The Council noted that, under the EU's Horizon 2020 programme, €19·36 million was secured in the first year for specific joint projects involving both jurisdictions. Horizon 2020 provides a huge opportunity for both jurisdictions to work together to draw down funding, and it is good to see the work being done by InterTradelreland and others paying dividends.
The INTERREG and Peace programmes have been very important to us over the years, and the new programmes will be no exception. The Council welcomed that INTERREG VA has now opened for funding calls, and it noted that the Peace IV programme was recently adopted by the European Commission. The Council agreed that it will consider a further update on EU matters and funding opportunities at a future meeting.
The Council then approved the appointment of chairpersons, vice-chairpersons and members of the boards of the North/South implementation bodies and directors of Tourism Ireland Limited. Ministers expressed their appreciation for the work of outgoing board members.
The Council then received an update on the work that is ongoing across the various NSMC sectors. Ministers noted that meetings had taken place in the language, inland waterways, aquaculture and marine, tourism, trade and business development and the Special EU Programmes Body sectors since they last met. The Council was advised that the process of finalising 2016 business plans and budgets for the North/South bodies is under way and that they would be presented to the North/South Ministerial Council at the earliest opportunity.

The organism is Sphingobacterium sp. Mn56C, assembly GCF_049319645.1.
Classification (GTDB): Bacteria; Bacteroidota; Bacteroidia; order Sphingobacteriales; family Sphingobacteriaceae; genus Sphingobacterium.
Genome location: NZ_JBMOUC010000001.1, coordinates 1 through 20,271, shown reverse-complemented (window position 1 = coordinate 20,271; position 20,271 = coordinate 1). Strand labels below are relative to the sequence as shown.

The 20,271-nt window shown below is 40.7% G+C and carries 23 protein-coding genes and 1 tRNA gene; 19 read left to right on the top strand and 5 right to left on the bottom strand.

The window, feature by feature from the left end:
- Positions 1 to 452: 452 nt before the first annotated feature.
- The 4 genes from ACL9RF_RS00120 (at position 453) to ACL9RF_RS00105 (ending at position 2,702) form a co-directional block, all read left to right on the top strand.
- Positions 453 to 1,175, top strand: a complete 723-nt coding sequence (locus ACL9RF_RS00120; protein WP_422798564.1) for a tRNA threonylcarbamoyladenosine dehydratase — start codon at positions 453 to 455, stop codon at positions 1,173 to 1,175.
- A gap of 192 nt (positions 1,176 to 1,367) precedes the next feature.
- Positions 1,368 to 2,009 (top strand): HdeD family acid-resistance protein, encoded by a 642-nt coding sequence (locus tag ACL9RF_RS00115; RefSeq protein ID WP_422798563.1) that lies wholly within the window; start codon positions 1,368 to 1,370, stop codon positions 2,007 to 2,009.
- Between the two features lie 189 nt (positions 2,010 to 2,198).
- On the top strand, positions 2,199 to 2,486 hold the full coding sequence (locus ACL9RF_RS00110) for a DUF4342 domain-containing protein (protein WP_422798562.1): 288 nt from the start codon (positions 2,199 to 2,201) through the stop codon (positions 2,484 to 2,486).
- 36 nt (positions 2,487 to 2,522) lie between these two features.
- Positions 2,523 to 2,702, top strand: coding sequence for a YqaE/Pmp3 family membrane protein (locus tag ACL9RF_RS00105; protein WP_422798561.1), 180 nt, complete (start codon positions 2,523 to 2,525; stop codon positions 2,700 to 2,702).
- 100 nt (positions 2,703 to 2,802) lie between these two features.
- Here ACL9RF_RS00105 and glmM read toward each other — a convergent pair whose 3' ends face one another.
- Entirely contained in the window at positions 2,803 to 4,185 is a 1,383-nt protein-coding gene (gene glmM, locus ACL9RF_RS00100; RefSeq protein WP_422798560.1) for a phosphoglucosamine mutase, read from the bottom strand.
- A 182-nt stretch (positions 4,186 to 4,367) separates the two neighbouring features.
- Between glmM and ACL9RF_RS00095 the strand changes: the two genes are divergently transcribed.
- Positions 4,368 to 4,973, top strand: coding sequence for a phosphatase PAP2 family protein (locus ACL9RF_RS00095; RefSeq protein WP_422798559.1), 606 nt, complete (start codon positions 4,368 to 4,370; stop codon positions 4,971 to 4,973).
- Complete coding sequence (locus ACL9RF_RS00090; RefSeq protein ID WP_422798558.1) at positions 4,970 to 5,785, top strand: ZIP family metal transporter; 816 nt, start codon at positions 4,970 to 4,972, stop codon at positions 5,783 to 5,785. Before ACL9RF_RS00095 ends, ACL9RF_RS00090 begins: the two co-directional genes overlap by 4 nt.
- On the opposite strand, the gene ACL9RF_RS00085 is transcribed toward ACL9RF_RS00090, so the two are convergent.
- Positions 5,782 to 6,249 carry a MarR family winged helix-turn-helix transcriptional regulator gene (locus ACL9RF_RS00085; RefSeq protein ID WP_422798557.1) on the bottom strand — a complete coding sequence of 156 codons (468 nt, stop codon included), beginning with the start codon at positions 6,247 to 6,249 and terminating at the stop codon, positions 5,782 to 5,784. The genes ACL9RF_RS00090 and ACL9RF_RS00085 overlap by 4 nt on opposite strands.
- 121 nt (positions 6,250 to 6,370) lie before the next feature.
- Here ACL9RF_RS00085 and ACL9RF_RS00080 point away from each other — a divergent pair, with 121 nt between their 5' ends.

The next item on the agenda was sectoral priorities, and the Council noted the position on those and the ongoing review of work programmes at sectoral meetings. An update was then provided on the north-west gateway initiative. The Council noted the continued engagement between officials from the Department of Foreign Affairs and Trade and the Office of the First Minister and deputy First Minister with regional stakeholders regarding the direction and priorities for the north-west. Ministers also noted the work done by Donegal County Council and Derry City and Strabane District Council to produce a collaborative framework aimed at placing cross-border cooperation on a more formal basis within local government structures. The Council was advised that that framework allows for the development of priorities for the north-west in cooperation with central government, consistent with the aims of the north-west gateway initiative.